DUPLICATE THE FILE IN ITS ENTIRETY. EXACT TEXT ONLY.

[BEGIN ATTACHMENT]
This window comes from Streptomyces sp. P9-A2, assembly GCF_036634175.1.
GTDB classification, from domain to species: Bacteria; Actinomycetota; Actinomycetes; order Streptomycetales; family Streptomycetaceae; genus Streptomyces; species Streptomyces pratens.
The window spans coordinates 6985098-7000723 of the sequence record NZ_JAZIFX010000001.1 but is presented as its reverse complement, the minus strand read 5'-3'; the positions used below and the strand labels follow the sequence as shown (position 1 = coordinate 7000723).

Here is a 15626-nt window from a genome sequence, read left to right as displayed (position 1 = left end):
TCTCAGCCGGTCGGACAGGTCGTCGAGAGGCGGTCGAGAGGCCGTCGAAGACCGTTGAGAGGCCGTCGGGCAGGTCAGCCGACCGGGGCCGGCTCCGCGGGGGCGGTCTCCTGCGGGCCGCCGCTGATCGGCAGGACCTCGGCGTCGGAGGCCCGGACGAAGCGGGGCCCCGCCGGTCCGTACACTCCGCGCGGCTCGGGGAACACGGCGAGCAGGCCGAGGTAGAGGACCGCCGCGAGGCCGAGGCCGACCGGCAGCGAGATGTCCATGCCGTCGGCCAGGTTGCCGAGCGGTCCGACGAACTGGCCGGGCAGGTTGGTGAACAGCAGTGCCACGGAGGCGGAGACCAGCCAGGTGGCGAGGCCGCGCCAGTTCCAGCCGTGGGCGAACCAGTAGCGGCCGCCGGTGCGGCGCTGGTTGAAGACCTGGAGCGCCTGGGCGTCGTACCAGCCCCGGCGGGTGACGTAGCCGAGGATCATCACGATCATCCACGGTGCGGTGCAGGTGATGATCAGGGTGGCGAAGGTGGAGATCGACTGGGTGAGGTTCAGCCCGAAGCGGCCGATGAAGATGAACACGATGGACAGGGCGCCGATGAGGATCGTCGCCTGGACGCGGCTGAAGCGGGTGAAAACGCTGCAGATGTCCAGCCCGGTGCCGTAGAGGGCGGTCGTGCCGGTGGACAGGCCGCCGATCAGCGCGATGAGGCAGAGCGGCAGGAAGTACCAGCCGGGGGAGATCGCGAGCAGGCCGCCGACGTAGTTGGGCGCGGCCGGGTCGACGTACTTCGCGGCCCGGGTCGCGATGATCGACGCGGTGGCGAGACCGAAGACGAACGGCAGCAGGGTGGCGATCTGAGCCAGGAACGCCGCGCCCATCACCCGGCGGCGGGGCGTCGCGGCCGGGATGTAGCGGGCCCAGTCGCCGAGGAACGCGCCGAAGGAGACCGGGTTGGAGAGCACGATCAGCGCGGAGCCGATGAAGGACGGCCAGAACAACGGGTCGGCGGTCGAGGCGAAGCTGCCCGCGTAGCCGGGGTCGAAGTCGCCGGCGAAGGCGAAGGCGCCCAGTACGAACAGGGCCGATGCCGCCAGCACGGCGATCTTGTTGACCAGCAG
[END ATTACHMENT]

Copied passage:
This window comes from Streptomyces sp. P9-A2, assembly GCF_036634175.1.
GTDB classification, from domain to species: Bacteria; Actinomycetota; Actinomycetes; order Streptomycetales; family Streptomycetaceae; genus Streptomyces; species Streptomyces pratens.
The window spans coordinates 6985098-7000723 of the sequence record NZ_JAZIFX010000001.1 but is presented as its reverse complement, the minus strand read 5'-3'; the positions used below and the strand labels follow the sequence as shown (position 1 = coordinate 7000723).

Here is a 15626-nt window from a genome sequence, read left to right as displayed (position 1 = left end):
TCTCAGCCGGTCGGACAGGTCGTCGAGAGGCGGTCGAGAGGCCGTCGAAGACCGTTGAGAGGCCGTCGGGCAGGTCAGCCGACCGGGGCCGGCTCCGCGGGGGCGGTCTCCTGCGGGCCGCCGCTGATCGGCAGGACCTCGGCGTCGGAGGCCCGGACGAAGCGGGGCCCCGCCGGTCCGTACACTCCGCGCGGCTCGGGGAACACGGCGAGCAGGCCGAGGTAGAGGACCGCCGCGAGGCCGAGGCCGACCGGCAGCGAGATGTCCATGCCGTCGGCCAGGTTGCCGAGCGGTCCGACGAACTGGCCGGGCAGGTTGGTGAACAGCAGTGCCACGGAGGCGGAGACCAGCCAGGTGGCGAGGCCGCGCCAGTTCCAGCCGTGGGCGAACCAGTAGCGGCCGCCGGTGCGGCGCTGGTTGAAGACCTGGAGCGCCTGGGCGTCGTACCAGCCCCGGCGGGTGACGTAGCCGAGGATCATCACGATCATCCACGGTGCGGTGCAGGTGATGATCAGGGTGGCGAAGGTGGAGATCGACTGGGTGAGGTTCAGCCCGAAGCGGCCGATGAAGATGAACACGATGGACAGGGCGCCGATGAGGATCGTCGCCTGGACGCGGCTGAAGCGGGTGAAAACGCTGCAGATGTCCAGCCCGGTGCCGTAGAGGGCGGTCGTGCCGGTGGACAGGCCGCCGATCAGCGCGATGAGGCAGAGCGGCAGGAAGTACCAGCCGGGGGAGATCGCGAGCAGGCCGCCGACGTAGTTGGGCGCGGCCGGGTCGACGTACTTCGCGGCCCGGGTCGCGATGATCGACGCGGTGGCGAGACCGAAGACGAACGGCAGCAGGGTGGCGATCTGAGCCAGGAACGCCGCGCCCATCACCCGGCGGCGGGGCGTCGCGGCCGGGATGTAGCGGGCCCAGTCGCCGAGGAACGCGCCGAAGGAGACCGGGTTGGAGAGCACGATCAGCGCGGAGCCGATGAAGGACGGCCAGAACAACGGGTCGGCGGTCGAGGCGAAGCTGCCCGCGTAGCCGGGGTCGAAGTCGCCGGCGAAGGCGAAGGCGCCCAGTACGAACAGGGCCGATGCCGCCAGCACGGCGATCTTGTTGACCAGCAG